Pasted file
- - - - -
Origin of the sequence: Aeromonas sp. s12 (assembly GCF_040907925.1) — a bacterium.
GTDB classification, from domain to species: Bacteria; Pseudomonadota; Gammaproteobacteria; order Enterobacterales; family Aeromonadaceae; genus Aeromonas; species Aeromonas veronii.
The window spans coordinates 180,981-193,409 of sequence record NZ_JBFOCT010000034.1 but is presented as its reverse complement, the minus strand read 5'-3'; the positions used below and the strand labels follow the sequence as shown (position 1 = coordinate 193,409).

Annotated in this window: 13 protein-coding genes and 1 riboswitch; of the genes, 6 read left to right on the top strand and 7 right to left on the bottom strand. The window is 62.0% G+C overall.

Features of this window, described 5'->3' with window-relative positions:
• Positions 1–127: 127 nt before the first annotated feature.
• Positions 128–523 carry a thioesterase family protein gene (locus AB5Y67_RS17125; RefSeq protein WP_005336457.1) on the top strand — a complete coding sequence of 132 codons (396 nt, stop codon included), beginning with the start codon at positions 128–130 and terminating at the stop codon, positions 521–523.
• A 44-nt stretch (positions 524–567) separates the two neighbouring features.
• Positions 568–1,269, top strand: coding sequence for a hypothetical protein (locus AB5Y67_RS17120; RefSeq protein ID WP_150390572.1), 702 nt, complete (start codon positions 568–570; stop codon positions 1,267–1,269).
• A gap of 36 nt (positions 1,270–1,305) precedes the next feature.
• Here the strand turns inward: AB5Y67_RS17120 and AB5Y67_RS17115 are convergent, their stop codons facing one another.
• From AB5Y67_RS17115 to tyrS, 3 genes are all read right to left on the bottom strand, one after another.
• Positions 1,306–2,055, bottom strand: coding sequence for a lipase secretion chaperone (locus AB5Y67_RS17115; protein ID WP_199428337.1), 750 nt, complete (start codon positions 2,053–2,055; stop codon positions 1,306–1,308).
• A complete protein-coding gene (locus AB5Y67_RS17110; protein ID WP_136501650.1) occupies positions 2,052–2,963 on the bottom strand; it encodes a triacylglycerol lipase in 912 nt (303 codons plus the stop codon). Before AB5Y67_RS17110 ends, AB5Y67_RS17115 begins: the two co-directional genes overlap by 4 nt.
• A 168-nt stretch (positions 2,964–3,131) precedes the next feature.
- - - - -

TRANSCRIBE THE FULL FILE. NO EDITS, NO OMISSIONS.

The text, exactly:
Origin of the sequence: Aeromonas sp. s12 (assembly GCF_040907925.1) — a bacterium.
GTDB classification, from domain to species: Bacteria; Pseudomonadota; Gammaproteobacteria; order Enterobacterales; family Aeromonadaceae; genus Aeromonas; species Aeromonas veronii.
The window spans coordinates 180,981-193,409 of sequence record NZ_JBFOCT010000034.1 but is presented as its reverse complement, the minus strand read 5'-3'; the positions used below and the strand labels follow the sequence as shown (position 1 = coordinate 193,409).

Annotated in this window: 13 protein-coding genes and 1 riboswitch; of the genes, 6 read left to right on the top strand and 7 right to left on the bottom strand. The window is 62.0% G+C overall.

Features of this window, described 5'->3' with window-relative positions:
• Positions 1–127: 127 nt before the first annotated feature.
• Positions 128–523 carry a thioesterase family protein gene (locus AB5Y67_RS17125; RefSeq protein WP_005336457.1) on the top strand — a complete coding sequence of 132 codons (396 nt, stop codon included), beginning with the start codon at positions 128–130 and terminating at the stop codon, positions 521–523.
• A 44-nt stretch (positions 524–567) separates the two neighbouring features.
• Positions 568–1,269, top strand: coding sequence for a hypothetical protein (locus AB5Y67_RS17120; RefSeq protein ID WP_150390572.1), 702 nt, complete (start codon positions 568–570; stop codon positions 1,267–1,269).
• A gap of 36 nt (positions 1,270–1,305) precedes the next feature.
• Here the strand turns inward: AB5Y67_RS17120 and AB5Y67_RS17115 are convergent, their stop codons facing one another.
• From AB5Y67_RS17115 to tyrS, 3 genes are all read right to left on the bottom strand, one after another.
• Positions 1,306–2,055, bottom strand: coding sequence for a lipase secretion chaperone (locus AB5Y67_RS17115; protein ID WP_199428337.1), 750 nt, complete (start codon positions 2,053–2,055; stop codon positions 1,306–1,308).
• A complete protein-coding gene (locus AB5Y67_RS17110; protein ID WP_136501650.1) occupies positions 2,052–2,963 on the bottom strand; it encodes a triacylglycerol lipase in 912 nt (303 codons plus the stop codon). Before AB5Y67_RS17110 ends, AB5Y67_RS17115 begins: the two co-directional genes overlap by 4 nt.
• A 168-nt stretch (positions 2,964–3,131) precedes the next feature.